If the court case is, as Mas and many other Catalans contend, a political show trial, then what it shows above all is the incredible obstinacy and ineptitude of the central government. Prime Minister Rajoy’s refusal to treat a political problem with political tools, such as, say, dialogue and negotiation, and instead use Spain’s already deeply compromised judicial system to repress and criminalize a purely peaceful pro-independence movement has done nothing but backfire.
Most importantly, it has shone a bright light on a region that until recently enjoyed scant international attention or recognition. Each day its struggle appears on the front pages of the New York Times, the Financial Times, Der Spiegel, and Le Monde, Catalonia inches a little closer to attaining nationhood, at least in the minds of global readers. That’s not to say it’s going to win the struggle — the odds still remain firmly stacked in Madrid’s favor — but rather that everything that Rajoy and his ministers have done so far to countenance Catalonia’s separatist ambitions has ended up doing the exact opposite.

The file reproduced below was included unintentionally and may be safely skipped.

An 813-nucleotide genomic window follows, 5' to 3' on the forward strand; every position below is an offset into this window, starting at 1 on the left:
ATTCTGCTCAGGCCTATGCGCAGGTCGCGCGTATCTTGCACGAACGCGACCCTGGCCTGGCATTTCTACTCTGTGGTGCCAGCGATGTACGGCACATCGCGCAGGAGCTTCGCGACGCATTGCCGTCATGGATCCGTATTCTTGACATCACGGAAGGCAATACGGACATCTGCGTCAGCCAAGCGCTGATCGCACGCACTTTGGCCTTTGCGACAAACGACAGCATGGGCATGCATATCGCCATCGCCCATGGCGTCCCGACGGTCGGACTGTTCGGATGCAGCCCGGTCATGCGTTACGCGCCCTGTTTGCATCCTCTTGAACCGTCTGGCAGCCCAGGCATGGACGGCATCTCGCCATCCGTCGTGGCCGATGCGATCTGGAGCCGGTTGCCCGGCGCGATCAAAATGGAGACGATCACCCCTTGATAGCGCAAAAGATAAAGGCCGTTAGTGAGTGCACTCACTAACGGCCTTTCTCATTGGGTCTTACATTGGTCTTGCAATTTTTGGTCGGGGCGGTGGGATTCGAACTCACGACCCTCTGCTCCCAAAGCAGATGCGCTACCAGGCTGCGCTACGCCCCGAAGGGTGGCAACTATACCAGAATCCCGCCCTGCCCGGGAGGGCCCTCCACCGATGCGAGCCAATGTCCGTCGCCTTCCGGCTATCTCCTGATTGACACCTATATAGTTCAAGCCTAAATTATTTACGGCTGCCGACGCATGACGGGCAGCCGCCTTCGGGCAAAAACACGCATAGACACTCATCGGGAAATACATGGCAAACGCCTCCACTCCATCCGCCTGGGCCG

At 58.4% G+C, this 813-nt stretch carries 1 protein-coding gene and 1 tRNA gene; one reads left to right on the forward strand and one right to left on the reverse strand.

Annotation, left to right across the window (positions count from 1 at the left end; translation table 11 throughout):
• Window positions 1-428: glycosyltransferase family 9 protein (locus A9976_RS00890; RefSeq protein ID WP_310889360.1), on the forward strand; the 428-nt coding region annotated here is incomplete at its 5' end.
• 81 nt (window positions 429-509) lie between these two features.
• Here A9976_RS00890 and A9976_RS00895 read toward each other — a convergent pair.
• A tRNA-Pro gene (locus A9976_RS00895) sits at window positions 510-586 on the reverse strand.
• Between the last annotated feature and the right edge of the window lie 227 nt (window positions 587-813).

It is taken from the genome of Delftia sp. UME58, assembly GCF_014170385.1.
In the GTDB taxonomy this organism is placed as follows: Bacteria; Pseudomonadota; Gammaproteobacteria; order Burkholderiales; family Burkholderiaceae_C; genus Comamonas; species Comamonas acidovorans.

As the former finance minister of Greece Yannis Varoufakis said in an interview on Thursday with Catalunya Radio, by banning a referendum on independence, it seems that Madrid actually seeks to strengthen Catalonia’s independence movement. Or as the people in Catalonia say: every time Rajoy or one of his ministers speaks, a thousand new separatists are born.
It makes perfect political sense. To stay in government, Rajoy’s People’s Party needs to convince enough of its traditional voters – by and large deeply conservative nationalists who bitterly oppose any form of compromise with Catalonia’s separatists – to vote for it in December’s general election, despite its dismal economic record and staggering corruption scandals.